Adam White explains how a U.S. Supreme Court decision this summer could limit the federal government’s overreach.

By mid-summer, Chevron deference as we know it may be history. The Supreme Court could reform or even eliminate its forty-year-old doctrine that federal courts should generally defer to an agency’s reasonable interpretation of an ambiguous statute.

How would the end of Chevron deference affect our constitutional institutions? It’s far too soon to know—and not just because the Supreme Court has yet to decide Relentless, Inc. v. Department of Commerce and Loper Bright Enterprises v. Raimondo. Even if the Court eventually reforms the Chevron framework or erases it outright, the decision’s full impact will not be seen clearly for months or years. Such was the case with Chevron itself: the Court’s decision was debated endlessly from the start, but its full effects would not be fully understood until decades later.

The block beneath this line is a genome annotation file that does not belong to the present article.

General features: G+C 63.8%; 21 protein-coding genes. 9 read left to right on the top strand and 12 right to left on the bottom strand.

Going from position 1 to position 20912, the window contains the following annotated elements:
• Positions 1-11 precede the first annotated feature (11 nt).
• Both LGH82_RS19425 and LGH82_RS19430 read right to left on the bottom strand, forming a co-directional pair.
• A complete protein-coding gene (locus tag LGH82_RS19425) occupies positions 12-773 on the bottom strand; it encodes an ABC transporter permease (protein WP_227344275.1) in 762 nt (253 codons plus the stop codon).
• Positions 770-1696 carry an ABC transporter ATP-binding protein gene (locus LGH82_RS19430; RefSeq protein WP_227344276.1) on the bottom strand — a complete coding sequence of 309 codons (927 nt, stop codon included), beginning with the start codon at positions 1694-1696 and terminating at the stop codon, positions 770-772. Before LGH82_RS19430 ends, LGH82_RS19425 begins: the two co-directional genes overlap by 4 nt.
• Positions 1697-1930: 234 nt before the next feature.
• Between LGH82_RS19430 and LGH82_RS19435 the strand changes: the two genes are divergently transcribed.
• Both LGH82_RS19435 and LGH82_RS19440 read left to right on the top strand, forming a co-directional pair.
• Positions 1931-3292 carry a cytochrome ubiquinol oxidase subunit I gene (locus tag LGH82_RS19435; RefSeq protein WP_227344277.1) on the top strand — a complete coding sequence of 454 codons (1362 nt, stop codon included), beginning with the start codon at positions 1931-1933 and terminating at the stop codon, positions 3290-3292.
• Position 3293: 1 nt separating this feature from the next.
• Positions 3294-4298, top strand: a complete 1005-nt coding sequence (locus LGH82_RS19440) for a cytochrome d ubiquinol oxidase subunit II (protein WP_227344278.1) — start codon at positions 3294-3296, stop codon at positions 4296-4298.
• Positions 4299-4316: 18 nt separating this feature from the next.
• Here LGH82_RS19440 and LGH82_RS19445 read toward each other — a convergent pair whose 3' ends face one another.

Still, it is not too soon to start thinking. Reforming Chevron along the lines suggested by some of the justices’ questions at oral argument would change the work of the courts. First, and most obviously, judges will need to work harder to interpret statutory text. This harder interpretive work, in turn, will place still greater weight on textualism itself—and on Congress’s own responsibility for crafting the texts in the first place. The post-Chevron era may also cause judges to think differently about the character of the administration. And if so, then the executive and legislative branches will have new reasons to change their own work, too. …

… We cannot be sure how exactly the Court will rule, but we can with confidence say that it will not “incapacitate the federal government.” Nor will it singlehandedly solve every problem of agency overreach. It will not radically simplify judicial review of agency action, because agency actions involve much more than mere interpretation of statutes.

Even on matters of statutory interpretation, a post-Chevron world will still have to grapple with the problem of ambiguous statutory text.